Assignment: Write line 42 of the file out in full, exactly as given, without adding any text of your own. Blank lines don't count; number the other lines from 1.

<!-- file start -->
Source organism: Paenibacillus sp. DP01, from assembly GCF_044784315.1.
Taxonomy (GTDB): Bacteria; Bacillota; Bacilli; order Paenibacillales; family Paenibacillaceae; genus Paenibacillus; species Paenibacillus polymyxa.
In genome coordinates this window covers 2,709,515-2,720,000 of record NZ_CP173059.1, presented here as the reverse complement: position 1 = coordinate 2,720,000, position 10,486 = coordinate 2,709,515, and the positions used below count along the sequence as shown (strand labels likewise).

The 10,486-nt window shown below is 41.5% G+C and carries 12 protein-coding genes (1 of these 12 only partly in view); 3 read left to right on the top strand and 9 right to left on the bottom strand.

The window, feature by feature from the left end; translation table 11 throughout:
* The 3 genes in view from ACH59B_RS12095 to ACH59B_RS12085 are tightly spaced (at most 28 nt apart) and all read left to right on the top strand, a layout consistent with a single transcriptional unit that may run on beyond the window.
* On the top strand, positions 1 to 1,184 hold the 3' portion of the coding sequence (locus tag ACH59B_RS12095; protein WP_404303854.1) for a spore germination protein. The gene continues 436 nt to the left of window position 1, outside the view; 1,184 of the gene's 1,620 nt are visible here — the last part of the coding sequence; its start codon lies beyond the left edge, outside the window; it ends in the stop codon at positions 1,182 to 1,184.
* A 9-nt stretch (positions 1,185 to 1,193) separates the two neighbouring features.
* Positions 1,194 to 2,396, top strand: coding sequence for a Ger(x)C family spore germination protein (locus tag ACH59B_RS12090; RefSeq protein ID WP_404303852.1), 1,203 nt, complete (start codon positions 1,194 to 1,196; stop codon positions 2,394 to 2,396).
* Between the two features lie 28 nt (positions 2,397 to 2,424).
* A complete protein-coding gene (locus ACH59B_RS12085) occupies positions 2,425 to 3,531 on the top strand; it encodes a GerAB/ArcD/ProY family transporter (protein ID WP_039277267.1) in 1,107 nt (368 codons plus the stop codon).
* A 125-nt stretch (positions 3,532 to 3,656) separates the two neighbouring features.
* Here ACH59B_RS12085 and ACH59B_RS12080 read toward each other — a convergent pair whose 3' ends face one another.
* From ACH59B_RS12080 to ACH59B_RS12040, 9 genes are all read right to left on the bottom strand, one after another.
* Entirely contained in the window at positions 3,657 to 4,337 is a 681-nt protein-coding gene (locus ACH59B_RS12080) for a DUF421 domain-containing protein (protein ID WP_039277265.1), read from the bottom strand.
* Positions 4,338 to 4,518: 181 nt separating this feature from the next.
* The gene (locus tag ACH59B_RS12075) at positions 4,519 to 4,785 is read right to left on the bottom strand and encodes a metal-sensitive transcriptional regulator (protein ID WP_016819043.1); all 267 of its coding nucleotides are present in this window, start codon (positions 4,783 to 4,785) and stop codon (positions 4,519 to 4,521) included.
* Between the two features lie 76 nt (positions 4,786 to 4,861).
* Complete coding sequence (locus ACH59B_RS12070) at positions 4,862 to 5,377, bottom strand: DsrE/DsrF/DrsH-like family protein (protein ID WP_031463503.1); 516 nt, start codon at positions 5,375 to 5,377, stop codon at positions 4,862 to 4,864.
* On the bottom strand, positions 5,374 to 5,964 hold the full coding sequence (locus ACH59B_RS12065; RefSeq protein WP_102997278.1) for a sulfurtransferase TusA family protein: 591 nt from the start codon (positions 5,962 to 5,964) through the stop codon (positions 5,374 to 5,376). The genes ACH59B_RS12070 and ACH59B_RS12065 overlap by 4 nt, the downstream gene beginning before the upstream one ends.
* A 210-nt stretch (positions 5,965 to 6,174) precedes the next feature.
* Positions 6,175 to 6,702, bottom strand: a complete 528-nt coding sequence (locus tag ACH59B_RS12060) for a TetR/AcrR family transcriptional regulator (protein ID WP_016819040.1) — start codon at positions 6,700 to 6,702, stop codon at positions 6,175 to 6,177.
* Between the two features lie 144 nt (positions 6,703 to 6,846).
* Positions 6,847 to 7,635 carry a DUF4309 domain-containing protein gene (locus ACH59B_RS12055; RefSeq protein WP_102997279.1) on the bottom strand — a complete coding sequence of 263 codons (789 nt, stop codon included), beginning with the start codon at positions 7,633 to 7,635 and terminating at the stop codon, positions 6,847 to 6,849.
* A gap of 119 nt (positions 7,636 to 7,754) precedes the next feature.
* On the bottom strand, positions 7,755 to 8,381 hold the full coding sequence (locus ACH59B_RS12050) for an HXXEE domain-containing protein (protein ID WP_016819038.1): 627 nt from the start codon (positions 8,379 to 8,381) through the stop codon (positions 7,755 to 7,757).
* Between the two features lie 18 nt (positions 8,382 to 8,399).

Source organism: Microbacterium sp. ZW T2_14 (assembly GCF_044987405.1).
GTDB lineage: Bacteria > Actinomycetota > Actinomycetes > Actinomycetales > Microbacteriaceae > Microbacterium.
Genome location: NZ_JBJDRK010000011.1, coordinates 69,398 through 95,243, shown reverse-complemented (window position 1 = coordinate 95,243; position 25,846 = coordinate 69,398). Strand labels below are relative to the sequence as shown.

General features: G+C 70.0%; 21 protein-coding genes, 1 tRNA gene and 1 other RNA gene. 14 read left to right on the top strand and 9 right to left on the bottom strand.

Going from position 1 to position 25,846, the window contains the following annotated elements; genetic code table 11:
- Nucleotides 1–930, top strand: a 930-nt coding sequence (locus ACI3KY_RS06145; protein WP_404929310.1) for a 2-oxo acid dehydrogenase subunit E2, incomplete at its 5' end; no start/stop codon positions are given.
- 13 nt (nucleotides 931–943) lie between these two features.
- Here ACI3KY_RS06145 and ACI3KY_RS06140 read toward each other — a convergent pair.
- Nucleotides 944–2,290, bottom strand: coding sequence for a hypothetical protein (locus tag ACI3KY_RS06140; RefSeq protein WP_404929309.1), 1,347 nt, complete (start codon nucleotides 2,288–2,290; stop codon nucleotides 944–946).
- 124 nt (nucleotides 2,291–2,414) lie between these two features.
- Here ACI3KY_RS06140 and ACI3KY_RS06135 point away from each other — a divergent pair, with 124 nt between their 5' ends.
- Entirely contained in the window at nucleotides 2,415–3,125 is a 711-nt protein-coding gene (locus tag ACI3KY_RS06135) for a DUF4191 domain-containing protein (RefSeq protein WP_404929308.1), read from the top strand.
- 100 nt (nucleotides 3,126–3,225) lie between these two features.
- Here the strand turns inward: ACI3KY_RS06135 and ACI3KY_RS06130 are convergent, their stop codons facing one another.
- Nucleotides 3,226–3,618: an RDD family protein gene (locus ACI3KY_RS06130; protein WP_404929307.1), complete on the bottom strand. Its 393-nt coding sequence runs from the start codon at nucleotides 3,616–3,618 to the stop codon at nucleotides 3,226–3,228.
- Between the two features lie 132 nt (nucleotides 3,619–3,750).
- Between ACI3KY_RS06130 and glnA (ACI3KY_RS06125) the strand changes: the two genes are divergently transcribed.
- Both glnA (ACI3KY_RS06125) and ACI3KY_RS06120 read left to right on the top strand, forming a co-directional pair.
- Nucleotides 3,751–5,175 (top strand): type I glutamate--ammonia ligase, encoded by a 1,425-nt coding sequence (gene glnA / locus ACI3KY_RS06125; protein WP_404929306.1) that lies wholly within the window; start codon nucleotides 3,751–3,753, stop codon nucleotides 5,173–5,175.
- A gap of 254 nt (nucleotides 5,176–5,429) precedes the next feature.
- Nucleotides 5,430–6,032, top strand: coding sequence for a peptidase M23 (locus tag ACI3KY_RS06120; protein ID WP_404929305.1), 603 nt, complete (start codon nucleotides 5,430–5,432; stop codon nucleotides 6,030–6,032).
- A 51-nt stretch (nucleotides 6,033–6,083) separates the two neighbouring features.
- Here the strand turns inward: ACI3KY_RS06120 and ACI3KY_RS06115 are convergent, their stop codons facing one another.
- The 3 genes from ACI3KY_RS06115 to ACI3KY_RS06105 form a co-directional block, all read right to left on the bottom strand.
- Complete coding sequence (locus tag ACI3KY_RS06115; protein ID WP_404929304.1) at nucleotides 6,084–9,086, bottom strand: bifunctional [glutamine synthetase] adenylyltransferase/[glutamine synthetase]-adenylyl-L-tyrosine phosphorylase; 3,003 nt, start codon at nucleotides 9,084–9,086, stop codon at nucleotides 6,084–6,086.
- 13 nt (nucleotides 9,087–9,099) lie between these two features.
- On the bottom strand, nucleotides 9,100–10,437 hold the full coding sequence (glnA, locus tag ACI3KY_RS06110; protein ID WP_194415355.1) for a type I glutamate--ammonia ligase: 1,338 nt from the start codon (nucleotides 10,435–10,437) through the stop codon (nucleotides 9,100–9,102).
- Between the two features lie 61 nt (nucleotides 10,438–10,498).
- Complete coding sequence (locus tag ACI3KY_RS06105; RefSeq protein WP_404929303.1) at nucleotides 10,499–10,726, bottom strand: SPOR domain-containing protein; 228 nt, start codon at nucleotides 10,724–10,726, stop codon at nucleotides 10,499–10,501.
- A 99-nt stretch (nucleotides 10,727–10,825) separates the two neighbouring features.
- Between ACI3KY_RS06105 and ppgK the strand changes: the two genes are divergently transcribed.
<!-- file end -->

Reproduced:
- Nucleotides 3,226–3,618: an RDD family protein gene (locus ACI3KY_RS06130; protein WP_404929307.1), complete on the bottom strand. Its 393-nt coding sequence runs from the start codon at nucleotides 3,616–3,618 to the stop codon at nucleotides 3,226–3,228.